On Trees


tree.JPGThe root fungi intercede with water, soil, and atmosphere to manufacture cell nutrients for the tree, while myriad insects carry out summer pruning, decompose the surplus leaves, and activate essential soil bacteria for the tree to use for nutrient flow. The rain of insect faeces may be crucial to forest and prarie health.

What part of this assembly is the tree? Which is the body or entity of the system, and which the part? . . .[Such] separation is for simple minds; the tree can be understood only as its total entity–which, like ours, reaches out into all things . . . Life depends upon life. All forces, all elements, all life forms are the biomass of the tree.”

I finished the chapter on trees in my Permaculture book, and have picked up some new understanding. I had never really quite known just how powerful and affecting trees are on all living things around them. They create precipitation, they recycle water, they protect and nurture the soil, they break and redirect the wind–they harness the light–they cool the heat–they warm the cool–they take life into themselves with the least amount of destruction–they give back more than they take.

This brings my memory back to a time when I visited Sequoia National Park and went on a hike in its forest, and in the midst of this density of trees, far from the road where tourists would drive past the Sherman tree and eat candy bars and take pictures with their kids, stood the most immense living thing I had ever seen–an ancient grandaddy giant Sequoia tree, rising like a god above the surrounding forest. I fought an irresistable urge to prostrate myself before the tree and worship it. Because such trees deserve respect, bearing wisdom far beyond the scope of mankind’s feeble attempts at playing god. All trees are wise, and they can teach you things just by looking at them–where the most light is gathered, from where the hardest wind blows.

Studying this book on Permaculture brings me back to the wonder and mysterious pleasure I felt as a child when I would play in the wild, dense trees and bushes that I was privileged to have growing in my yard. I would lay on the branch of an oak tree directly outside of my bedroom. I would hollow out secret headquarters in thickets that still bear the shape of my childhood to this day. There is a mystery and power and beauty in growing things that is easy to forget in the midst of a city designed for convenience; this can be remembered when you venture back out into the wilderness, when you climb up mountains, walk on swaths of boulders through green trees, listen to a silence punctuated only by animals and wind and an occasional airliner. This sounds like a Sierra Club advertisement, but it is surely criminal to cut down any old growth forests. I don’t believe in religion, but I think if there is such a thing as sin, then it would be to cut down a tree needlessly. You go to the movies and watch dramas that turn morality into black and white, dioramas of good and bad. But there is no simpler and more direct drama of good and evil being played out than the real-life story of the Amazon jungle, and of how every day it’s thriving, truly wild, mysterious, beautiful life is being destroyed by gold diggers, oil drillers, drug traffickers, and short gain agriculture. Here is a story of the wickedness of shortsighted men raping and pillaging something far beyond their understanding–something powerful and wild and dangerous and so full of life in its density that you can’t hear silence, you can’t see the sun, you can’t find your way where you are going or from where you came except by sound and pattern–maps or GPS systems are rendered useless.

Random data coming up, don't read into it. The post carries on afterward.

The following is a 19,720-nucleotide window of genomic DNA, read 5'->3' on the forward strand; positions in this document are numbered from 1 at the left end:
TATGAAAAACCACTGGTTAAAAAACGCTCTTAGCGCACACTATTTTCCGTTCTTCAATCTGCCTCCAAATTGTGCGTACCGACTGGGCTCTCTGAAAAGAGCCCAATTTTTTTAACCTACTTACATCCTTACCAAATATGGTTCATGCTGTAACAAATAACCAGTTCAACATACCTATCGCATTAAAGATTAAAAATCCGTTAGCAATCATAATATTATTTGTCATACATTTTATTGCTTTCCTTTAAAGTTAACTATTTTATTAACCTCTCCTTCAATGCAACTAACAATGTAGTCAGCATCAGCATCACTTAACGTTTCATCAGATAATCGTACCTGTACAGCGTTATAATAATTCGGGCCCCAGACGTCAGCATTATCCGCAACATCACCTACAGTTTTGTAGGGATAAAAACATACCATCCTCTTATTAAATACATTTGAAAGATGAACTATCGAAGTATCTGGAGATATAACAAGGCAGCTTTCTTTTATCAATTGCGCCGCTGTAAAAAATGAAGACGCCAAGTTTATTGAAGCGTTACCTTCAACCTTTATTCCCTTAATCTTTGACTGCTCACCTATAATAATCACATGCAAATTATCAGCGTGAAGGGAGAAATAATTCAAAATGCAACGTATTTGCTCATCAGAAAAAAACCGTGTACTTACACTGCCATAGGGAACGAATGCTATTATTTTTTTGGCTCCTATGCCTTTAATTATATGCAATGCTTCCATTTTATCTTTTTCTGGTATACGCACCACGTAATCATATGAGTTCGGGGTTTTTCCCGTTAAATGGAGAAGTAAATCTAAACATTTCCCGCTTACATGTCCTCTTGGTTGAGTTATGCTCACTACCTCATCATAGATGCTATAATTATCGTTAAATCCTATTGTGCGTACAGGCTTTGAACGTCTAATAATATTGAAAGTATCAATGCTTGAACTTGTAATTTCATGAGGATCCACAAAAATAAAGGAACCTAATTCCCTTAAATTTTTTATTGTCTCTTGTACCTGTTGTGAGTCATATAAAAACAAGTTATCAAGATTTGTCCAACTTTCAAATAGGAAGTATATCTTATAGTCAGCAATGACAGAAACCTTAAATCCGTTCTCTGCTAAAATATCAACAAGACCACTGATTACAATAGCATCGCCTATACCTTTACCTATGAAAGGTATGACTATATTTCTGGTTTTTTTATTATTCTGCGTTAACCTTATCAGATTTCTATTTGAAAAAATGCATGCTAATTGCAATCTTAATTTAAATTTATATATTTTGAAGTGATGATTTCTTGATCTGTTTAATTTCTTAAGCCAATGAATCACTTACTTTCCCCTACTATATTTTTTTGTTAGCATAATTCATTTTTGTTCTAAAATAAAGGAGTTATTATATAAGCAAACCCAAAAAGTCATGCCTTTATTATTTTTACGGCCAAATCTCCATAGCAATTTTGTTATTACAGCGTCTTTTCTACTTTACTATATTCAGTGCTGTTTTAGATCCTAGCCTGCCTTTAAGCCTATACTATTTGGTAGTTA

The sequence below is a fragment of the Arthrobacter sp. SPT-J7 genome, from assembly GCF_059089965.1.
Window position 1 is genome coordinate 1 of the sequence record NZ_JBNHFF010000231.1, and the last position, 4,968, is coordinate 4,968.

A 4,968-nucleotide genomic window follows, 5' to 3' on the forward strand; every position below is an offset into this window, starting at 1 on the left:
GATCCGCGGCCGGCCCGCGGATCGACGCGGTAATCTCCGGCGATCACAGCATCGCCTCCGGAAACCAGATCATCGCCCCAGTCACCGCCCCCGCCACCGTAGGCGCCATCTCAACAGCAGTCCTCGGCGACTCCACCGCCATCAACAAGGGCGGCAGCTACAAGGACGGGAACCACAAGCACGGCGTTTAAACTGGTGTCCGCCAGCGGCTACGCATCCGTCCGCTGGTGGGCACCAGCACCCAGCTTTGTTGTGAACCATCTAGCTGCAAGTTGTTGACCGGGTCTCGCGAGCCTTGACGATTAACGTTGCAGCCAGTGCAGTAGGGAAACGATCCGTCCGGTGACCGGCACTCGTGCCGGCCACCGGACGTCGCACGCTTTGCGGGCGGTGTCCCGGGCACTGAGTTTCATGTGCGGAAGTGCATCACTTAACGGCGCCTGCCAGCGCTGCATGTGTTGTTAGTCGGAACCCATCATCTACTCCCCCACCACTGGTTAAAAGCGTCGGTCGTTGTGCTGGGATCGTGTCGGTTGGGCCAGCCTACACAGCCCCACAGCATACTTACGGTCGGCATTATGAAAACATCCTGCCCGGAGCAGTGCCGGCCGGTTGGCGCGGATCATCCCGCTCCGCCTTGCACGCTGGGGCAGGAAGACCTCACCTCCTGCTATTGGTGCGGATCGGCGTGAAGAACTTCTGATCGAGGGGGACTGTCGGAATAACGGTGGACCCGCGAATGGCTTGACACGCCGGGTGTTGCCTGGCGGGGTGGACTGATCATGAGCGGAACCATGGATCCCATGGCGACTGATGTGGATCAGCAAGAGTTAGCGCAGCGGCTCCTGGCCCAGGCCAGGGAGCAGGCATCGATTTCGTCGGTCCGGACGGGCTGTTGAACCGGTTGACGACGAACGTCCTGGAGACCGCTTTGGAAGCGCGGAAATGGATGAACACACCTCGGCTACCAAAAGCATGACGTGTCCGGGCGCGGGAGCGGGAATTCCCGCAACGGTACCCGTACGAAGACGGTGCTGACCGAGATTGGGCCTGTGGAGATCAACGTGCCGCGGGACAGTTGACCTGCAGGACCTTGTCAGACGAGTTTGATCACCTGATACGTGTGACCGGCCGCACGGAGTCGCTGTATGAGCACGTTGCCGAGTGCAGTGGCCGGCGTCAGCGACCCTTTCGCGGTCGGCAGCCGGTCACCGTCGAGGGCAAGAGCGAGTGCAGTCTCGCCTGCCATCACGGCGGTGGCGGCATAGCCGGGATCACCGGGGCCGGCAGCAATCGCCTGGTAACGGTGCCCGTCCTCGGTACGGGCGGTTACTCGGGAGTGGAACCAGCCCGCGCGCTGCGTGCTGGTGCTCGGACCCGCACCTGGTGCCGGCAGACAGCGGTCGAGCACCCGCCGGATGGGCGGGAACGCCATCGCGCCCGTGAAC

Human life is so interdependent on trees as to make our destinies indistinguishable. Disease, drought, and famine follow naturally from deforestation. The promise of replanting trees by loggers is useless in consideration that the trees they are cutting down are irreplaceable–for old growth forest can not simply be “replaced.” The soil will be changed. The climate will be changed. Trees are sacred, and we don’t need to revert to animism to recognize this. The evidence is there, before your eyes, in the science, in the mystery, in the living entity that breathes and dances in the wind, that fosters all creation, beauty, and life.

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Author: manderson

I live in NYC.

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